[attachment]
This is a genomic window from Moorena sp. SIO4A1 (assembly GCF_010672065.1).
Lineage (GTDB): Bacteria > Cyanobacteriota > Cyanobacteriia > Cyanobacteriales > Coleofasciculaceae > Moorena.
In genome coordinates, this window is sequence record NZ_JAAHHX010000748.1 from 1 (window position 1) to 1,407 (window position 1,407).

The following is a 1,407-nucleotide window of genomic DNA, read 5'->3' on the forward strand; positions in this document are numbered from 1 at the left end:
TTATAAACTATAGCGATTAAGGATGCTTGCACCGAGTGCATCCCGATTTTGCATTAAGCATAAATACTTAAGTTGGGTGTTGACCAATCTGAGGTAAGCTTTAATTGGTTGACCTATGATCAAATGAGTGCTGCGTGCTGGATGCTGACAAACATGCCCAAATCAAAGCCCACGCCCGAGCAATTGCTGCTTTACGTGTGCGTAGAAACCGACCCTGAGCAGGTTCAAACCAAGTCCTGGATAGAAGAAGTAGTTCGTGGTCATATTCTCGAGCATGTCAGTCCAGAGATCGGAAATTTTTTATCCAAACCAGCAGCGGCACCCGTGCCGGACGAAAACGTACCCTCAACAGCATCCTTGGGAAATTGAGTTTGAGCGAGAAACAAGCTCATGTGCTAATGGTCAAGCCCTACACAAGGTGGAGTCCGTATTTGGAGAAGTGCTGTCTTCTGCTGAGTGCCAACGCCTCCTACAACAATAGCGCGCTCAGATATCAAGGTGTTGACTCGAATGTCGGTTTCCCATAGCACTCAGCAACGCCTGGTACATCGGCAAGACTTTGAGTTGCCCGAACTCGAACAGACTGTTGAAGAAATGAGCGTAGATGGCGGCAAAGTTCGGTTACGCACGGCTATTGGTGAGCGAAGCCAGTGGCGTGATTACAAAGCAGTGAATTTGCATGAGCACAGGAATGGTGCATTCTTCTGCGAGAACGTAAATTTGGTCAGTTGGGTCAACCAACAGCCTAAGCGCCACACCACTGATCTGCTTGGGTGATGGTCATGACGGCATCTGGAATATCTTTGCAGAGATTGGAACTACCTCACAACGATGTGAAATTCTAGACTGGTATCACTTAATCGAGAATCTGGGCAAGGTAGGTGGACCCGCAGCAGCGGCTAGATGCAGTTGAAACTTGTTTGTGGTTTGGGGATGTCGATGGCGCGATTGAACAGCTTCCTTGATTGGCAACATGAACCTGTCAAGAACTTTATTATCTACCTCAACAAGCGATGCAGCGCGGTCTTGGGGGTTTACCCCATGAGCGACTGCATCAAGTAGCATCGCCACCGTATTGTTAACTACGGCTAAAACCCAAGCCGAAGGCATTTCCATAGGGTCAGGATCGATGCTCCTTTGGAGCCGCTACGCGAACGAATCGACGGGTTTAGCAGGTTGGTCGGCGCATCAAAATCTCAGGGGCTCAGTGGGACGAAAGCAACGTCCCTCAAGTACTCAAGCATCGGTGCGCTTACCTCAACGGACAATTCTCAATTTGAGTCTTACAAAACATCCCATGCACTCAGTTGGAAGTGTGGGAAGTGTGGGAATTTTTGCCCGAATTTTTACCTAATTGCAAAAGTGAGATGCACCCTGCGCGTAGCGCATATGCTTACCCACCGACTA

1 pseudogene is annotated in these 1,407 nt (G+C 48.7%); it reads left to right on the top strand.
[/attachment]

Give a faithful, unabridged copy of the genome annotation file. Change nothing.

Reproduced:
This is a genomic window from Moorena sp. SIO4A1 (assembly GCF_010672065.1).
Lineage (GTDB): Bacteria > Cyanobacteriota > Cyanobacteriia > Cyanobacteriales > Coleofasciculaceae > Moorena.
In genome coordinates, this window is sequence record NZ_JAAHHX010000748.1 from 1 (window position 1) to 1,407 (window position 1,407).

The following is a 1,407-nucleotide window of genomic DNA, read 5'->3' on the forward strand; positions in this document are numbered from 1 at the left end:
TTATAAACTATAGCGATTAAGGATGCTTGCACCGAGTGCATCCCGATTTTGCATTAAGCATAAATACTTAAGTTGGGTGTTGACCAATCTGAGGTAAGCTTTAATTGGTTGACCTATGATCAAATGAGTGCTGCGTGCTGGATGCTGACAAACATGCCCAAATCAAAGCCCACGCCCGAGCAATTGCTGCTTTACGTGTGCGTAGAAACCGACCCTGAGCAGGTTCAAACCAAGTCCTGGATAGAAGAAGTAGTTCGTGGTCATATTCTCGAGCATGTCAGTCCAGAGATCGGAAATTTTTTATCCAAACCAGCAGCGGCACCCGTGCCGGACGAAAACGTACCCTCAACAGCATCCTTGGGAAATTGAGTTTGAGCGAGAAACAAGCTCATGTGCTAATGGTCAAGCCCTACACAAGGTGGAGTCCGTATTTGGAGAAGTGCTGTCTTCTGCTGAGTGCCAACGCCTCCTACAACAATAGCGCGCTCAGATATCAAGGTGTTGACTCGAATGTCGGTTTCCCATAGCACTCAGCAACGCCTGGTACATCGGCAAGACTTTGAGTTGCCCGAACTCGAACAGACTGTTGAAGAAATGAGCGTAGATGGCGGCAAAGTTCGGTTACGCACGGCTATTGGTGAGCGAAGCCAGTGGCGTGATTACAAAGCAGTGAATTTGCATGAGCACAGGAATGGTGCATTCTTCTGCGAGAACGTAAATTTGGTCAGTTGGGTCAACCAACAGCCTAAGCGCCACACCACTGATCTGCTTGGGTGATGGTCATGACGGCATCTGGAATATCTTTGCAGAGATTGGAACTACCTCACAACGATGTGAAATTCTAGACTGGTATCACTTAATCGAGAATCTGGGCAAGGTAGGTGGACCCGCAGCAGCGGCTAGATGCAGTTGAAACTTGTTTGTGGTTTGGGGATGTCGATGGCGCGATTGAACAGCTTCCTTGATTGGCAACATGAACCTGTCAAGAACTTTATTATCTACCTCAACAAGCGATGCAGCGCGGTCTTGGGGGTTTACCCCATGAGCGACTGCATCAAGTAGCATCGCCACCGTATTGTTAACTACGGCTAAAACCCAAGCCGAAGGCATTTCCATAGGGTCAGGATCGATGCTCCTTTGGAGCCGCTACGCGAACGAATCGACGGGTTTAGCAGGTTGGTCGGCGCATCAAAATCTCAGGGGCTCAGTGGGACGAAAGCAACGTCCCTCAAGTACTCAAGCATCGGTGCGCTTACCTCAACGGACAATTCTCAATTTGAGTCTTACAAAACATCCCATGCACTCAGTTGGAAGTGTGGGAAGTGTGGGAATTTTTGCCCGAATTTTTACCTAATTGCAAAAGTGAGATGCACCCTGCGCGTAGCGCATATGCTTACCCACCGACTA

1 pseudogene is annotated in these 1,407 nt (G+C 48.7%); it reads left to right on the top strand.